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Current contact: Gerardo Mendoza
The seminar takes place Mondays 2:40 - 3:30 pm in Wachman 617. Click on title for abstract.
Samuel Cogar, University of Newark
TBA
Zachary Bailey, Temple University
TBA
Maxim Braverman, Northeastern University
TBA
Wanke Yin, Wuhan University and Rutgers University
Let $M$ be a smooth real hypersurface in $\mathbb C^n$ with $n\geq 2$. For any $p\in M$ and any integer $s\in [1,n-1]$, Bloom in 1981 defined the following three kinds of integral invariants: invariant $a^{(s)}(M,p)$ defined in terms of contact order by complex submanifolds, invariant $t^{(s)}(M,p)$ defined by the iterated Lie bracket of vector fields and invariant $c^{(s)}(M,p)$ defined through the degeneracy of the trace of the Levi form. When $M$ is pseudoconvex, Bloom conjectured that these three invariants are equal. Bloom and Graham gave a complete solution of the conjecture for $s=n-1$. Bloom showed that the conjecture is true for $a^{(1)}(M,p)=c^{(1)}(M,p)$ when $n=3$. In this talk, I will present a recent joint work with Xiaojun Huang, in which we gave a solution of the conjecture for $s=n-2$. In particular, this gave a complete solution of the Bloom conjecture for $n=3$.
Jose Maria Martell, ICMAT, Madrid, Spain
In nice environments, such as Lipschitz or chord-arc domains, it is well-known that the Dirichlet problem for the Laplacian with data in Lebesgue spaces $L^p$ is solvable for some finite $p$. This property is equivalent to the fact that the associated harmonic measure is absolutely continuous, in a quantitative way, with respect to the surface measure on the boundary. In this talk we will study under what circumstances the harmonic measure for a rough domain is a well-behaved object. We will also present some results for the converse, in which case good properties for the domain and its boundary can be proved by knowing that the harmonic measure satisfies a quantitative absolute continuity property with respect to the surface measure. We will describe the two main features appearing in this context: one related to the regularity of the boundary, expressed via its uniform rectifiablity, and another one related to the connectivity of the domain, written in terms of some quantitative connectivity towards the boundary using non-tangential paths. The results that we will present are higher dimensional scale-invariant extensions of the F. and M. Riesz theorem and its converse. That classical result says that, in the complex plane, the harmonic measure is absolutely continuous with respect to the arc-length measure for simply connected domains (a strong connectivity condition) with rectifiable boundary (a regularity condition).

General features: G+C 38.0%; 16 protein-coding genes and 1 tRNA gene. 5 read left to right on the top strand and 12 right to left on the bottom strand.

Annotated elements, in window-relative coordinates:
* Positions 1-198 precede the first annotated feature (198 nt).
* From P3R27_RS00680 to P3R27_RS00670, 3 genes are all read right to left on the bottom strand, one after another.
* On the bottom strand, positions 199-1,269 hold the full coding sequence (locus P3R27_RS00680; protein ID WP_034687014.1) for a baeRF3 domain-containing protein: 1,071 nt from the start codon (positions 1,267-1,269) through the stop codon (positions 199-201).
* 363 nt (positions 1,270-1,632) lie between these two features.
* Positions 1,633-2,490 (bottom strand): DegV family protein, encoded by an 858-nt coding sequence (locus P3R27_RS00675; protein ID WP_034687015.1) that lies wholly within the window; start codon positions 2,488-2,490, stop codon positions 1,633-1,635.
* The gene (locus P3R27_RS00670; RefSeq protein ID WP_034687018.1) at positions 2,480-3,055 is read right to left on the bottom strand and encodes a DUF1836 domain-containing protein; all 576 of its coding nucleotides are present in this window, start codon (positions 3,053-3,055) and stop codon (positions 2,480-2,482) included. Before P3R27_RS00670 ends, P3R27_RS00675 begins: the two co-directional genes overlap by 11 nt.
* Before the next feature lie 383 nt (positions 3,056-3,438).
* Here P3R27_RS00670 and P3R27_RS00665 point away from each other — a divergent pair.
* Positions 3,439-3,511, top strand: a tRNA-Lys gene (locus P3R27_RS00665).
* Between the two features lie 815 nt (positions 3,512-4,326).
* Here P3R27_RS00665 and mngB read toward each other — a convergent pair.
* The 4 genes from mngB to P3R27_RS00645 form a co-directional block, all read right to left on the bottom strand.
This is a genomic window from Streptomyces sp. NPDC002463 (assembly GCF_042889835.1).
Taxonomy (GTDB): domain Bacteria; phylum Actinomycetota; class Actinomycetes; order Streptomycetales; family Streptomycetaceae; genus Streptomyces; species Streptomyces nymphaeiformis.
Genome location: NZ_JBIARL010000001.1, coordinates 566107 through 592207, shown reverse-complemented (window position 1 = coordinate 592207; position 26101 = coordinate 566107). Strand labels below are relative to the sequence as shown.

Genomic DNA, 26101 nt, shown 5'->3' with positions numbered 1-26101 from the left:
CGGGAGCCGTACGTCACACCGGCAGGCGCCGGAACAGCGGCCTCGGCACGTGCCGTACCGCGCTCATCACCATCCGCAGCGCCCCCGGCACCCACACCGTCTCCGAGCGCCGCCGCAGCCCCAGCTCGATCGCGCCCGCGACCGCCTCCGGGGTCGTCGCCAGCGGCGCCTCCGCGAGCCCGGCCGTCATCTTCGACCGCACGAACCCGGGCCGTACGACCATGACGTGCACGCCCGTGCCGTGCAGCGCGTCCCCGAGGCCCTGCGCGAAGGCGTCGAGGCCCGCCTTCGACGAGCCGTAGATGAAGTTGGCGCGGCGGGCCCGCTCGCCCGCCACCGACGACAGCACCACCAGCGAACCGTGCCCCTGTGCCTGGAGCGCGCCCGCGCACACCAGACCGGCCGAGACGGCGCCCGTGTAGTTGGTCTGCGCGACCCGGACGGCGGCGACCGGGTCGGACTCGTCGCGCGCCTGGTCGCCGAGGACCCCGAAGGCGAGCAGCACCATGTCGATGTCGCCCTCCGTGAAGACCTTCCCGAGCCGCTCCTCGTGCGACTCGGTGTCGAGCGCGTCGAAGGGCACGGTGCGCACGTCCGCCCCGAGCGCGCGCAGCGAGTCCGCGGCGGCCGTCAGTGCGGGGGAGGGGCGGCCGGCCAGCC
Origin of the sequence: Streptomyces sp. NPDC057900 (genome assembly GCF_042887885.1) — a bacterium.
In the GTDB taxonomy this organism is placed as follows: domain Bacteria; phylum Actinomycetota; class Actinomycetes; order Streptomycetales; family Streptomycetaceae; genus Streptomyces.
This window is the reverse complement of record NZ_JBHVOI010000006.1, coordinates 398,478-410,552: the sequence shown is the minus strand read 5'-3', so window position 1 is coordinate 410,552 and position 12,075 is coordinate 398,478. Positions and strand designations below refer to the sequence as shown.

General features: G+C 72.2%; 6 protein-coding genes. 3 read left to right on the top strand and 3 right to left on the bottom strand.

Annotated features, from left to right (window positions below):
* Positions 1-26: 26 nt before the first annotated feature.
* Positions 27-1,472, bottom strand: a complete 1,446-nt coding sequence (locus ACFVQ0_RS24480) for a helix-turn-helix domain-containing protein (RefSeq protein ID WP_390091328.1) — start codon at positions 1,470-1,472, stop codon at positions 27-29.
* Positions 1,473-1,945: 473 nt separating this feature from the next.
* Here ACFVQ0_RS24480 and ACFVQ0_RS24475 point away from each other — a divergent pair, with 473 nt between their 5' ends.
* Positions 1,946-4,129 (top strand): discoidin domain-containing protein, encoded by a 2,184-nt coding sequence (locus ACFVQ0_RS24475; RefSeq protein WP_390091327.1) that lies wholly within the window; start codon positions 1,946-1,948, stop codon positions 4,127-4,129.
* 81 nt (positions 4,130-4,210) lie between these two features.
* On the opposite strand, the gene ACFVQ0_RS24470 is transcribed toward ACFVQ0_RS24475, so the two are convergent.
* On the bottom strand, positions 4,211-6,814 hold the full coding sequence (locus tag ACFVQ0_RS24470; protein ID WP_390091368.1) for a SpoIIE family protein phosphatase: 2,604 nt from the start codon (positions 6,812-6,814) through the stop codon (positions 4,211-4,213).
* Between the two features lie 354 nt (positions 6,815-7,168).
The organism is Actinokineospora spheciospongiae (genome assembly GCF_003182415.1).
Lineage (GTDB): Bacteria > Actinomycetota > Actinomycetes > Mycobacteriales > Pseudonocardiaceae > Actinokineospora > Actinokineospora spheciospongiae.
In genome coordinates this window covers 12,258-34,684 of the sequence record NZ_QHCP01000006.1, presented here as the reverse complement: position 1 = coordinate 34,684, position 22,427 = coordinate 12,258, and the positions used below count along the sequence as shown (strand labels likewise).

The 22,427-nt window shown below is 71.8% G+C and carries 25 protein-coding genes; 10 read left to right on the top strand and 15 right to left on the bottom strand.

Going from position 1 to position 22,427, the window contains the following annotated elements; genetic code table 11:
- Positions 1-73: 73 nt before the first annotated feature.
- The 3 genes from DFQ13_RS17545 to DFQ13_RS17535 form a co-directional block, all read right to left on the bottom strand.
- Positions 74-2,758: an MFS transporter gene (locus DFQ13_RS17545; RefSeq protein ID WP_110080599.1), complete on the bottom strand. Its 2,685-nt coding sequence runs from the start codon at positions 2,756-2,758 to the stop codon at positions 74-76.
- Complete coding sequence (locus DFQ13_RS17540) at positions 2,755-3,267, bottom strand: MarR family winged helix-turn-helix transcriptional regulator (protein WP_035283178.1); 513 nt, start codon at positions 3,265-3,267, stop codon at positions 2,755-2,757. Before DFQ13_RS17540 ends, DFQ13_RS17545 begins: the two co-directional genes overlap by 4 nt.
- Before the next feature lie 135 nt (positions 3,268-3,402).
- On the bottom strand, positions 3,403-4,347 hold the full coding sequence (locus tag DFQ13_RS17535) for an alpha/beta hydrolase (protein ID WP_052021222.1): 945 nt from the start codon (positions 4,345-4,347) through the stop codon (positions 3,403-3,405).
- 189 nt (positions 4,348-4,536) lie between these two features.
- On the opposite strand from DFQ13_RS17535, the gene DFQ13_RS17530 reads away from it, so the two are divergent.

Murat Akman, University of Connecticut
The classical Minkowski problem consists in finding a convex polyhedron from data consisting of normals to their faces and their surface areas. In the smooth case, the corresponding problem for convex bodies is to find the convex body given the Gauss curvature of its boundary, as a function of the unit normal. The proof consists of three parts: existence, uniqueness and regularity.
In this talk, we study a Minkowski problem for certain measure, called $p$-capacitary surface area measure, associated to a compact convex set with nonempty interior and its $p$-harmonic capacitary function. We will discuss existence, uniqueness, and regularity of this problem under this setting and see connections with the Brunn-Minkowski inequality and Monge-Ampere equation.
Narek Hovsepyan, Temple University
Analytic continuation problems are notoriously ill-posed without additional regularizing constraints, even though every analytic function has a rigidity property of unique continuation from every curve inside the domain of analyticity. In fact, well known theorems, guarantee that every continuous function can be uniformly approximated by analytic functions (polynomials or rational functions, for example). We consider several analytic continuation problems with typical global boundedness constraints. All such problems exhibit a power law precision deterioration as one moves away from the source of data. In this talk we demonstrate the effectiveness of our general Hilbert space-based approach for determining these exponents. The method identifies the ``worst case'' function as a solution of a linear equation with a compact operator. In special geometries, such as the circular annulus this equation can be solved explicitly. The obtained solution is then used to determine the power law exponent for the analytic continuation from an interval between the foci of a Bernstein ellipse to the entire ellipse. In those cases where such exponents have been determined in prior work our results reproduce them faithfully.